NAT and tunnel endpoints

Answered Question
Sep 28th, 2010

I have two ASA firewalls on different subnets, each with thier own internet connection.  An ipsec tunnel is setup between my company and another company that terminates on one of my ASA firewalls.  The remote end of the tunnel will not support a second tunnel endpoint for redundancy.

Because of this I was wondering if it is possible to route the packets that establish the tunnel out the second firewall and Simply NAT the source address to the address of my primary firewalls outside address.  The tunnel is setup to be established by interesting traffic originating from my company's side.

My ISP, in the event my primary connection goes down, will route packets destined for my tunnel endpoint to my second firewalls internet connection.  I figure if I can just NAT the tunnel endpoint address(destination address) to the assigned address on my second firewalls outside interface, that I could establish the tunnel this way. Anyone know if this is supported?  I know that about 10 years ago it wasnt but I heard it can be done now.

THanks.

I have this problem too.
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Correct Answer by Federico Coto F... about 6 years 2 months ago

It should work.

I've seen it work like that at least in cisco equipment.

Also I think that if you see this problem with NAT, should be fixed by NAT-T (when the devices sense that there's a NAT device in the path, packets 5 and 6 for key-exchange go in UDP 4500).

It seems to be that it should work.


Federico.

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cchughes Tue, 09/28/2010 - 08:05

Here ya go.  Green is the normal path/tunnel endpoint.  Red is a failure scenario where the ISP presents a route to the business partner via a sceondary internet/ASA.  Does NAT work with tunnel endpoints?

Federico Coto F... Tue, 09/28/2010 - 08:58

I understand now what you want to do but I'm having problems seeing it work.

For example....

The remote end will support a single VPN tunnel correct?

Then in order to allow the VPN communication when the primary Internet connection fails, the traffic should flow through the secondary ASA (but not establishing a second tunnel, instead using the same tunnel).

To accomplish this you want to NAT the IP of the second ASA to the IP of the primary ASA (but those are two separate internet connections).

I mean.... if you NAT the second ASA to the IP of the primary ASA, how would you control that the traffic be sent to the secondary ASA instead than to the first one?

Federico.

cchughes Tue, 09/28/2010 - 09:34

I was thinking about just pulling through the secondary ASA to the primary ASA (across the internal network but wasnt sure what rules I would need or if it would even work.  Instead I am thinking it would be better (if NAT works) to translate all packets to/from the business partner tunnel endpoint with the border router of my secondary internet connection.  The secondary ASA would have the tunnel endpoint configured and be un-aware of any translation.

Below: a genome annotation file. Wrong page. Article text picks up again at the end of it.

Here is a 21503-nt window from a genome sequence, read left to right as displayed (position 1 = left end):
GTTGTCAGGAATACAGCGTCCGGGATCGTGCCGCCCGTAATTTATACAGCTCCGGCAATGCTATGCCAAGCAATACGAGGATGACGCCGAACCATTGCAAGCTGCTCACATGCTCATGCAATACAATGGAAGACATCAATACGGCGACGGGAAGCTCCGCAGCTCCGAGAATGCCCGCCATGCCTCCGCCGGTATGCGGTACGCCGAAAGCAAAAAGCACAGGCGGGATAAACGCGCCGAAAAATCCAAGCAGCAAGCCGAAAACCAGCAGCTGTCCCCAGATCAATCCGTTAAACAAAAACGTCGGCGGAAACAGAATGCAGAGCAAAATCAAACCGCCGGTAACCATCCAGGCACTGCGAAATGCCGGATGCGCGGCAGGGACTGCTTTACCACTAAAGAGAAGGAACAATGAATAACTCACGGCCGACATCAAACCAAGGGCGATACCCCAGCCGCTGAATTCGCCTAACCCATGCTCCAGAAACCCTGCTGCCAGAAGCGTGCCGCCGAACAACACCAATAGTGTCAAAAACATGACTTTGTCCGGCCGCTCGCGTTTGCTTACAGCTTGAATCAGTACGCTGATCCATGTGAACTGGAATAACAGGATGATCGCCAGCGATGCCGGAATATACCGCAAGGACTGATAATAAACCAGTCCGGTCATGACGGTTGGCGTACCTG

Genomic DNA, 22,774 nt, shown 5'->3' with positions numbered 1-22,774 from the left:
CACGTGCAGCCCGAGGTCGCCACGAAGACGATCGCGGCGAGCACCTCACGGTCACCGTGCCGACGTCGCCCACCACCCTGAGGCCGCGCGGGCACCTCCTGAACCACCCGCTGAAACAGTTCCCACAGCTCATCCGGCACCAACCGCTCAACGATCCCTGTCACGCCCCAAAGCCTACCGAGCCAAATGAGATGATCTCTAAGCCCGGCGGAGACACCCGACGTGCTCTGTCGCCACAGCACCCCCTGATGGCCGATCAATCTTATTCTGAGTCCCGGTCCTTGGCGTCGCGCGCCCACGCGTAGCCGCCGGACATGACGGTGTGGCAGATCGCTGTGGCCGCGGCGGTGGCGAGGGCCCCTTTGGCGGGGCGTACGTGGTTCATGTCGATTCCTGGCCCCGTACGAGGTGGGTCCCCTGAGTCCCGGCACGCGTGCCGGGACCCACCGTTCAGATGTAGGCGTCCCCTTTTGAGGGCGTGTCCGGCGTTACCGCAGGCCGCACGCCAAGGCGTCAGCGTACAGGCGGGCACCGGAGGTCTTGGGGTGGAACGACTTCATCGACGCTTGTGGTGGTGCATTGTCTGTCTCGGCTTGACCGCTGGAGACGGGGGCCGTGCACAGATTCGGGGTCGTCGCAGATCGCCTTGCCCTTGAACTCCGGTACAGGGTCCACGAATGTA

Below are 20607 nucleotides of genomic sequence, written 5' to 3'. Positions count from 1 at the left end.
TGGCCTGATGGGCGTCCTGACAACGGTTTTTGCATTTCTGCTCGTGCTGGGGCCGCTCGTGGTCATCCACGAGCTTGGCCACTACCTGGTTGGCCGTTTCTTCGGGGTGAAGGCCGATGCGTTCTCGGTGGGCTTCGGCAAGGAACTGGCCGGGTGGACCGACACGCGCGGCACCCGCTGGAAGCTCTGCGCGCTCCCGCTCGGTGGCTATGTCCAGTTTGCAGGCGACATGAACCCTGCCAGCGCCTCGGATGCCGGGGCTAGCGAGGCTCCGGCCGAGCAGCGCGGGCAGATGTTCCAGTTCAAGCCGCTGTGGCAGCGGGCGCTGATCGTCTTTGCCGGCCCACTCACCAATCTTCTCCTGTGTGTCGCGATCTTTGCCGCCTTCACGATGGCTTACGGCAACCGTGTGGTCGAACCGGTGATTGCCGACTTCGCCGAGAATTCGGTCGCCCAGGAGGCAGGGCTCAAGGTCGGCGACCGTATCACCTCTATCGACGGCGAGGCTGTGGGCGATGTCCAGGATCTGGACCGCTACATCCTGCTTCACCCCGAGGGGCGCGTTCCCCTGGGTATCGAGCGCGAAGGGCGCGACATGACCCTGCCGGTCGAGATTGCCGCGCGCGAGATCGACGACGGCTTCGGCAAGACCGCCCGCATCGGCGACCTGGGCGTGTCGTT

The flow in a failure scenarion would look like this:

Primary internet connection fails

A new default route is introiduced via the secondary internet.

An internal client tries to access tunnel based resources

The default takes his traffic to the secondary ASA

The secondary ASA sees a match for interesting traffic and triggers an attempt to establish a tunnel

Tunnel initiation packets destined for the remote tunnel endpoint are seen by the Secondary border router

NAT kicks in and changes the source address to the address of the primary ASA outside interface

The business partner sees a tunnel initiation coming from a valid address and the tunnel is established.

Behind the scenes, my ISP tells me that if they sense a failure of my primary connection that they can route all packets bound for it to my secondary connection.

Federico Coto F... Tue, 09/28/2010 - 09:56

If both internet connections are from the same ISP and they can send you packets intended to the public IP of the primary ASA via either way, then I imagine it should work as you describe it.

The problem I was having is that the remote site need to see the tunnel established with the IP of the primary ASA (not matter which ASA is handling the tunnel), but if NAT kicks in and the ISP directs the traffic to the secondary ASA there should be no problem.

Federico.

cchughes Tue, 09/28/2010 - 10:14

The reason i am questioning it working is that at one time, these endpoint addresses were imbedded in the encrypted payload and it prevented tunnel establishment if the packet source address didnt match what was in the encrypted payload.  Do you know if that has changed?

My next step is to lab this.

Correct Answer
Federico Coto F... Wed, 09/29/2010 - 09:34

It should work.

I've seen it work like that at least in cisco equipment.

Also I think that if you see this problem with NAT, should be fixed by NAT-T (when the devices sense that there's a NAT device in the path, packets 5 and 6 for key-exchange go in UDP 4500).

It seems to be that it should work.


Federico.

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